Expectations, especially expectations to try, to be engaged, to struggle imply encouraging children to be in a process of growth.  Demands define the goals explicitly and punish one for not reaching them.  Demands are achievement oriented while expectations are developmentally oriented.  How is an adult- a teacher or a parent to distinguish between challenging and pushing? Between expectation and demands?  To challenge and have expectations, you need to be aware of and respectful of each child’s individuality, developmental stages, and personality.  You need to know each child… as completely as possible.  Then, you can nudge, encourage, or bring them to their edge of discomfort to conquer new horizons and grow.  And, be able to give them the appropriate support to handle the slight (not overwhelming) discomfort. It is very appropriate to challenge children and to have expectations.  However, these challenges and expectations need to be at their "locus of proximal development." In other words, at the edge of their competency... not where it is easy... and not where it is overwhelming.  

Teaching is…
Piaget basically says that growth and learning happens in the INTERACTION between maturation and experience (experimentation and exploration) in the environment.  From that perspective, teachers and parents do not TEACH things like conservation, but provide the opportunity and environment for them to experience, experiment, and explore concrete expressions of such concepts.  Child development theory, for example, says conservation per se cannot be taught.  "Teaching" may be considered helping a child ACQUIRE knowledge or become proficient in a skill; many aspects of education fall under this principle.  There is a greater implication of "giving" knowledge or skills.  However, "teaching" at times, needs to be considered helping a child DEVELOP or PROGRESS in their own processes. Developmental processes are not "taught" or "given"... they are allowed to... supported to... facilitated to... aided to... develop.  Among the current concerns for teachers of “Standards” driven curriculums are

1) whether the "pushed down (from traditionally older classes)" curriculum is still in the locus of proximal development or well beyond (as opposed to slightly above) their capacities, and
2) how to present experiences of concepts (such as conservation) in developmentally appropriate contexts (physically, socially, emotionally, etc.).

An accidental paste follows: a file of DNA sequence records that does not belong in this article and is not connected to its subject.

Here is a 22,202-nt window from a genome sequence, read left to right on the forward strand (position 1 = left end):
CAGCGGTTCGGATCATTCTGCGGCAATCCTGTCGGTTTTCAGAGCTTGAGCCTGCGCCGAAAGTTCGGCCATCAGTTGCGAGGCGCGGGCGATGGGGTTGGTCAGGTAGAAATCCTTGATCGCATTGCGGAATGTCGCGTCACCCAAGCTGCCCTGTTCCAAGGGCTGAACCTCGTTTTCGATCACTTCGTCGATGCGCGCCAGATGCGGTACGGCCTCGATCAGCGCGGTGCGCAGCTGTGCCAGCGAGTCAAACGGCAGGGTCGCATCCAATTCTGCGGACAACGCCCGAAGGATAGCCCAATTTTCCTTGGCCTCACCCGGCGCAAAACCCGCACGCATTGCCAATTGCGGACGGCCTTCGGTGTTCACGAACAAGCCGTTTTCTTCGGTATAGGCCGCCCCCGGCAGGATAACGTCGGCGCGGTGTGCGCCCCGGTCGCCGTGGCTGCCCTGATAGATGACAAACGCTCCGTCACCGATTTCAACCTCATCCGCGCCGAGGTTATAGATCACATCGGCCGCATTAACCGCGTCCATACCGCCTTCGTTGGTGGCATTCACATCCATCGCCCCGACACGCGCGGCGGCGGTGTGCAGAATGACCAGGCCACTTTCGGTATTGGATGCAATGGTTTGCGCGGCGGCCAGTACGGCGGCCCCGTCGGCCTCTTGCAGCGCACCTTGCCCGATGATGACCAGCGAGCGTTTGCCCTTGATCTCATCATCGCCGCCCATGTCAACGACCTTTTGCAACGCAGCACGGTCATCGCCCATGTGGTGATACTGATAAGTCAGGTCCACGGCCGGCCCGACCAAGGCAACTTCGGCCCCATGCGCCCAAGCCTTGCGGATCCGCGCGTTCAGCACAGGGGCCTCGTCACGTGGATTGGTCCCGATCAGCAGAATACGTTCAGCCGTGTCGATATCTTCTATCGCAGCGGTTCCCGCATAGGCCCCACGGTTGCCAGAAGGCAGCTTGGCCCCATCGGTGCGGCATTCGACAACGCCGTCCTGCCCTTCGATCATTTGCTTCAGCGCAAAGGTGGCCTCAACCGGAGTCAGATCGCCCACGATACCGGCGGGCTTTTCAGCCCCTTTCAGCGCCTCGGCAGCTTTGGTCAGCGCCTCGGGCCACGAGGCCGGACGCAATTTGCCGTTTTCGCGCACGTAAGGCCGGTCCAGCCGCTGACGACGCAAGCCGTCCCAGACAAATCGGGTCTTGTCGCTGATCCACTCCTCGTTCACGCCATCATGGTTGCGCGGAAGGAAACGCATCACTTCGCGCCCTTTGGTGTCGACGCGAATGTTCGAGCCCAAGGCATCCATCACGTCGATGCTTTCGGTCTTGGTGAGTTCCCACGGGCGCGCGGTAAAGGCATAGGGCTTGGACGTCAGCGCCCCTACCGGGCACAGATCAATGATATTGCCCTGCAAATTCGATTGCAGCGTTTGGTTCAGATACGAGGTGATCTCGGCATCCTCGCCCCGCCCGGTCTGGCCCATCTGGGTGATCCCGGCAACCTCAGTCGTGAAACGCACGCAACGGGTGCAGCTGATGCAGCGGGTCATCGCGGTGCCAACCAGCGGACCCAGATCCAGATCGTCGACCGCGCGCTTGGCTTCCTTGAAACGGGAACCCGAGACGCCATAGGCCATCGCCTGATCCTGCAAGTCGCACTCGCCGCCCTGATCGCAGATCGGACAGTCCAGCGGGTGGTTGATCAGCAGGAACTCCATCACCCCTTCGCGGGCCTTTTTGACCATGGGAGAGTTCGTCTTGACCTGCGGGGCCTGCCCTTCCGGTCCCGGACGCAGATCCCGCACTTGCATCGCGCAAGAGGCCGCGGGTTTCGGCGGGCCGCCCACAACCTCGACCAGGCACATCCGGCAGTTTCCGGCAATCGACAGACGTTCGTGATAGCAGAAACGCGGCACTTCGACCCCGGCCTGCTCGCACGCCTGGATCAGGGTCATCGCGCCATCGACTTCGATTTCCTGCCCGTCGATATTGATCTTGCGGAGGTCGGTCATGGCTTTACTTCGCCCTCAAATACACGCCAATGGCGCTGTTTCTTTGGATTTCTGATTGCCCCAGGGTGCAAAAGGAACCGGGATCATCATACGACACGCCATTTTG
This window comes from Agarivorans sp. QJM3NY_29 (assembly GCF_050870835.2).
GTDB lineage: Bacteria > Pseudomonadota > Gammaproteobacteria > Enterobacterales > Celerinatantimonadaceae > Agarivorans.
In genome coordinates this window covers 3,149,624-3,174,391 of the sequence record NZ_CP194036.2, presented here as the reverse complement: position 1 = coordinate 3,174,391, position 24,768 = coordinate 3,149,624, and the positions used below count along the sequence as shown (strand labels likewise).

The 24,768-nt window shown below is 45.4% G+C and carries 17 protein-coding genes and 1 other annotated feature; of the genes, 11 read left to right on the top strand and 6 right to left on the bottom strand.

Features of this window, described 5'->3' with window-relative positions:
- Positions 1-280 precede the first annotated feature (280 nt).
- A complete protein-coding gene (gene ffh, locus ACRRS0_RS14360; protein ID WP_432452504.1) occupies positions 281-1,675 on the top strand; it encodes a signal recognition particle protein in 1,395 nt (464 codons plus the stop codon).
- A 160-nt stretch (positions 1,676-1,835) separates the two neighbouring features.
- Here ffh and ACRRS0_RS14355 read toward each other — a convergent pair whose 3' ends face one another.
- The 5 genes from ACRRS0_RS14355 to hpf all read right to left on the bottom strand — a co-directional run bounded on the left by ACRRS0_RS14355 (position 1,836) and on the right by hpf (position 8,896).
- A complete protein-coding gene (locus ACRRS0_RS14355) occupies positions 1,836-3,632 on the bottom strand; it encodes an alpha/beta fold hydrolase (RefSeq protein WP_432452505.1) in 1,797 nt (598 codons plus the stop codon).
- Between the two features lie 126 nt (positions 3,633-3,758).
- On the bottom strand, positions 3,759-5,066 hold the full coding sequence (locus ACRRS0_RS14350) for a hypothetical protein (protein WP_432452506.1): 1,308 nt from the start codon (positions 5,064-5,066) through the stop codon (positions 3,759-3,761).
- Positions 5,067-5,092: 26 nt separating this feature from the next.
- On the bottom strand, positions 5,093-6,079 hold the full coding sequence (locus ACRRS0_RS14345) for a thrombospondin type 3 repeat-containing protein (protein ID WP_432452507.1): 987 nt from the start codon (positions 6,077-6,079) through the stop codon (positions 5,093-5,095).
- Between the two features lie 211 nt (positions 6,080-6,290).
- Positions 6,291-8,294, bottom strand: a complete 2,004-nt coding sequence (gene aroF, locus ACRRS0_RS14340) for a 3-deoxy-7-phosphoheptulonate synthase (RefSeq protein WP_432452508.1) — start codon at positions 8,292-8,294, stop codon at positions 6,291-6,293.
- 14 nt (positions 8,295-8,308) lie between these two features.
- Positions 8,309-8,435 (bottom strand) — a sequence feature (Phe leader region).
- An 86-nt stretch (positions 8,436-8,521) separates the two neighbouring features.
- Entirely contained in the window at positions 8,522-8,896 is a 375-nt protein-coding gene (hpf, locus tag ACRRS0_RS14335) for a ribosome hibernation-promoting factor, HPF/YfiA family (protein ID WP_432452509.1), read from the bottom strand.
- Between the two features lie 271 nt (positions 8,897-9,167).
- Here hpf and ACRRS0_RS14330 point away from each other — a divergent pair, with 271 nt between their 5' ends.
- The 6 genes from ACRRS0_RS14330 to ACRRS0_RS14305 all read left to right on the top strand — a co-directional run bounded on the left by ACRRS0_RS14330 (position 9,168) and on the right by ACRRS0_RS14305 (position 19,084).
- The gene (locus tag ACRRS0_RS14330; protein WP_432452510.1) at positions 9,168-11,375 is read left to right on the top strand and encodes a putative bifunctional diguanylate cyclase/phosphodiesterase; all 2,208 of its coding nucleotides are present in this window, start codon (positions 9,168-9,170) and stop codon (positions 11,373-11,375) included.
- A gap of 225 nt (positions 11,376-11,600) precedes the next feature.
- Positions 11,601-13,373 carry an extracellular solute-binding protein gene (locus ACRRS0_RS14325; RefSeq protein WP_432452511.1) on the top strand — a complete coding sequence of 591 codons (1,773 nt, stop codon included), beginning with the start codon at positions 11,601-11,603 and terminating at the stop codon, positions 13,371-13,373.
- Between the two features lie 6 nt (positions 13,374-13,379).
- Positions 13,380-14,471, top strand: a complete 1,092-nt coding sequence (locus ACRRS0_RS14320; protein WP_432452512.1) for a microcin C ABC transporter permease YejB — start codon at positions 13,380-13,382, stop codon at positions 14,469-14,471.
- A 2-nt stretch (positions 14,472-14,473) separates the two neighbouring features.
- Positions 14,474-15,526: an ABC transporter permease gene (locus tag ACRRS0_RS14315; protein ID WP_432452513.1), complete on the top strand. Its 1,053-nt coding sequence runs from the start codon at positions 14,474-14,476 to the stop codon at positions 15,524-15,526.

The problem is that Standards "push" and "demand" PERFORMANCE as opposed to DEVELOPMENT, PROCESS, AND GROWTH.  In fact, Standards can be distorted to mean pushing and demanding performance while ignoring developmental appropriateness, processes, and growth principles and realities.  Take out the rigid time frames (deadlines) of the Standards and they become good guidelines and goals for development.  You probably can be very successful in helping facilitate the children's progression and movement toward these guidelines and goals; however, the performance criteria of the Standards can often be unreasonable.  What allows a child or person to finally perform some task (representative of growth)?  Is there NO growth until the performance is achieved?  Or, w/ proper education, stimulation, and opportunity, a child can be 99% prepared to met the milestone (often arbitrarily so designated), still be not ready to perform it.  By the rigidity of Standards expectations (including their deadlines), both the child and the teacher would be determined to have failed.  And, when that final 1% is complete, now he/she is a success?  and the teacher too? or perhaps, the NEXT teacher gets the credit (financial bonus even, perhaps?).  

What can you do?  What should you do?  In the classroom, striving towards the Standards can have integrity as you focus on the fostering the developmental process taking the children inevitably toward the guidelines and goals of the Standards.  Their performance will arrive.  Unfortunately, not necessarily according to other's schedules but to their own developmental schedule.  For specific Standards concerns such as math concepts requiring conservation, teachers still need to focus on providing the experiences with the concepts that will make the math concepts real to the children.  Performance will come out of that.  It is doubtful, they can otherwise perform as required without that... certainly not perform from actual learning and growth, but rather perform from rote mechanical memory without understanding... without actual growth.  

On the political end, with other educators, parents, administrators, board members, and even the media, you need to advocate for the integrity of education and child development.  Examining the conceptual foundation of your good work so you can soundly articulate it will help “convert” others to the integrity of developmentally appropriate curriculum.  Otherwise, they will never understand the depth and sophistication of quality early childhood education teaching techniques and practice.  The classroom does not exist in isolation.  Political and social factors affect educators’ ability to work with integrity.  “Selling” or “marketing” what, how, and why developmental processes express in children influences those who influence and/or control the educators’ societies, cultures, and circumstances.  “Darn right, they’re JUST playing!  Just playing is just great!  Let me explain…”  And, I’m not playing!  Good luck!
433 Estudillo Ave., #305
San Leandro, CA 94577-4915
Ronald Mah, M.A., Ph.D.
Licensed Marriage & Family Therapist, MFT32136
phone: (510) 614-5641
fax: (510) 889-6553